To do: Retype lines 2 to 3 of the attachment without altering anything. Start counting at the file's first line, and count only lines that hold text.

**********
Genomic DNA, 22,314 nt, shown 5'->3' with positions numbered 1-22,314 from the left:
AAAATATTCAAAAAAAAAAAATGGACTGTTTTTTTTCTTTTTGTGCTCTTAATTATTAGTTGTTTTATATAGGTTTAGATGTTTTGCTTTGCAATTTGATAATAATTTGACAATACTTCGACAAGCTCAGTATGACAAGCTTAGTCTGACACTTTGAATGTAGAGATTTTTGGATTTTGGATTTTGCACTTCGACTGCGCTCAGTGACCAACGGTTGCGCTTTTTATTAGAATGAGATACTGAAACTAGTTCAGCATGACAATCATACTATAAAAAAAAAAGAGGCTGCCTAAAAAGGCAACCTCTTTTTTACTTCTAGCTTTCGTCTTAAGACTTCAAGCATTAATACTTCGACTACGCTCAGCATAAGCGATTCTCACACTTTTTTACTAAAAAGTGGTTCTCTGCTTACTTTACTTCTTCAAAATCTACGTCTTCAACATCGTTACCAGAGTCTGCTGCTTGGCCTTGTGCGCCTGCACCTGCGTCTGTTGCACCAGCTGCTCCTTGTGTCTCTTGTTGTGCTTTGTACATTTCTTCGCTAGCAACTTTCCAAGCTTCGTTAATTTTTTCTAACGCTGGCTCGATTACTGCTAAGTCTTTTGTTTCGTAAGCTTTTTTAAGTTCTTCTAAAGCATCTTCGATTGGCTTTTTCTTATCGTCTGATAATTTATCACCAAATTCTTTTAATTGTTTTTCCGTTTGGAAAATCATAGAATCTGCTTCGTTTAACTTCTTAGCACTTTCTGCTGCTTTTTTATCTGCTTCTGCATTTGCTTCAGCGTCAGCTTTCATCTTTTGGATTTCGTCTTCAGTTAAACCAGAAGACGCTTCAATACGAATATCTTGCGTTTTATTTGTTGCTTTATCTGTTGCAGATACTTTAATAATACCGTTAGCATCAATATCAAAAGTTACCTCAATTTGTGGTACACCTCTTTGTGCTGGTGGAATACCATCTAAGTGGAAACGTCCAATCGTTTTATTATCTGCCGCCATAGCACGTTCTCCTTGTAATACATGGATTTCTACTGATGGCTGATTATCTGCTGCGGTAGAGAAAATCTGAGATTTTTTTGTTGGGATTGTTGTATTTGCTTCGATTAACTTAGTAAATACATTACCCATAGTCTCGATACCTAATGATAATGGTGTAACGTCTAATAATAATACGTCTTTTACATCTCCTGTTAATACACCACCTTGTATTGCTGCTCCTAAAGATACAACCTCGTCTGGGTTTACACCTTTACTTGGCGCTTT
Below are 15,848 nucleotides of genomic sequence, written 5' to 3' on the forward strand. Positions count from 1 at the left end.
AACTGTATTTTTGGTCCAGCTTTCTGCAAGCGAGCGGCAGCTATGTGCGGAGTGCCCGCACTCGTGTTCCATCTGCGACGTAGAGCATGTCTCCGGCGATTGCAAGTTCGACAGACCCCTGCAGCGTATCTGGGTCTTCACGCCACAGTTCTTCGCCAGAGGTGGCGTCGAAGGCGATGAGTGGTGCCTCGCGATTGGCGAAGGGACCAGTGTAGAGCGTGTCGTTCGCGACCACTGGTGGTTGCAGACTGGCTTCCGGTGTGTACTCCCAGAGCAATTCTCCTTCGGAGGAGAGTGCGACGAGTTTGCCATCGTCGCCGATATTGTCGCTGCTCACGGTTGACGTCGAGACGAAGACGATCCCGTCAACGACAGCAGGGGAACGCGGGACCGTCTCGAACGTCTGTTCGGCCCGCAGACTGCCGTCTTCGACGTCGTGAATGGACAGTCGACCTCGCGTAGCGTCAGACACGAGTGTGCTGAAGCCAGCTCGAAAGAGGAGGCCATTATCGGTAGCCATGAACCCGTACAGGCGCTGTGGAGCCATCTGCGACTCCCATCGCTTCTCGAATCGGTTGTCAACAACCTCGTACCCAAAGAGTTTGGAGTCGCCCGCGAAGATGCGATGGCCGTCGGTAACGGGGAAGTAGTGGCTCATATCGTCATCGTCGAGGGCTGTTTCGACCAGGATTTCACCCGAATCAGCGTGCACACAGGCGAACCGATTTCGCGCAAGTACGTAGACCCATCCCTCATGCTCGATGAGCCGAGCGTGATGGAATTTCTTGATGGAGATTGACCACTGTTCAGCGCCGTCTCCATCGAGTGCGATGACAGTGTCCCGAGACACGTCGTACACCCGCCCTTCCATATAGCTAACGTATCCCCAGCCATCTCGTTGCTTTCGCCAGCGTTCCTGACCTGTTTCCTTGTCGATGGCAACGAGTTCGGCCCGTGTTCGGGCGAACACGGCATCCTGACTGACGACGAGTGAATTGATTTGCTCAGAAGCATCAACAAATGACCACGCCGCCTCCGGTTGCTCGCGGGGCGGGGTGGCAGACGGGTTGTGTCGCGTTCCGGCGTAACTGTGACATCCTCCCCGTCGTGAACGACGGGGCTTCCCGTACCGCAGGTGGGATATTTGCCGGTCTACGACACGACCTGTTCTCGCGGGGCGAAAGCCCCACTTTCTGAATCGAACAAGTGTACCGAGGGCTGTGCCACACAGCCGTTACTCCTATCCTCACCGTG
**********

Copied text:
AAAATATTCAAAAAAAAAAAATGGACTGTTTTTTTTCTTTTTGTGCTCTTAATTATTAGTTGTTTTATATAGGTTTAGATGTTTTGCTTTGCAATTTGATAATAATTTGACAATACTTCGACAAGCTCAGTATGACAAGCTTAGTCTGACACTTTGAATGTAGAGATTTTTGGATTTTGGATTTTGCACTTCGACTGCGCTCAGTGACCAACGGTTGCGCTTTTTATTAGAATGAGATACTGAAACTAGTTCAGCATGACAATCATACTATAAAAAAAAAAGAGGCTGCCTAAAAAGGCAACCTCTTTTTTACTTCTAGCTTTCGTCTTAAGACTTCAAGCATTAATACTTCGACTACGCTCAGCATAAGCGATTCTCACACTTTTTTACTAAAAAGTGGTTCTCTGCTTACTTTACTTCTTCAAAATCTACGTCTTCAACATCGTTACCAGAGTCTGCTGCTTGGCCTTGTGCGCCTGCACCTGCGTCTGTTGCACCAGCTGCTCCTTGTGTCTCTTGTTGTGCTTTGTACATTTCTTCGCTAGCAACTTTCCAAGCTTCGTTAATTTTTTCTAACGCTGGCTCGATTACTGCTAAGTCTTTTGTTTCGTAAGCTTTTTTAAGTTCTTCTAAAGCATCTTCGATTGGCTTTTTCTTATCGTCTGATAATTTATCACCAAATTCTTTTAATTGTTTTTCCGTTTGGAAAATCATAGAATCTGCTTCGTTTAACTTCTTAGCACTTTCTGCTGCTTTTTTATCTGCTTCTGCATTTGCTTCAGCGTCAGCTTTCATCTTTTGGATTTCGTCTTCAGTTAAACCAGAAGACGCTTCAATACGAATATCTTGCGTTTTATTTGTTGCTTTATCTGTTGCAGATACTTTAATAATACCGTTAGCATCAATATCAAAAGTTACCTCAATTTGTGGTACACCTCTTTGTGCTGGTGGAATACCATCTAAGTGGAAACGTCCAATCGTTTTATTATCTGCCGCCATAGCACGTTCTCCTTGTAATACATGGATTTCTACTGATGGCTGATTATCTGCTGCGGTAGAGAAAATCTGAGATTTTTTTGTTGGGATTGTTGTATTTGCTTCGATTAACTTAGTAAATACATTACCCATAGTCTCGATACCTAATGATAATGGTGTAACGTCTAATAATAATACGTCTTTTACATCTCCTGTTAATACACCACCTTGTATTGCTGCTCCTAAAGATACAACCTCGTCTGGGTTTACACCTTTACTTGGCGCTTT
Below are 15,848 nucleotides of genomic sequence, written 5' to 3' on the forward strand. Positions count from 1 at the left end.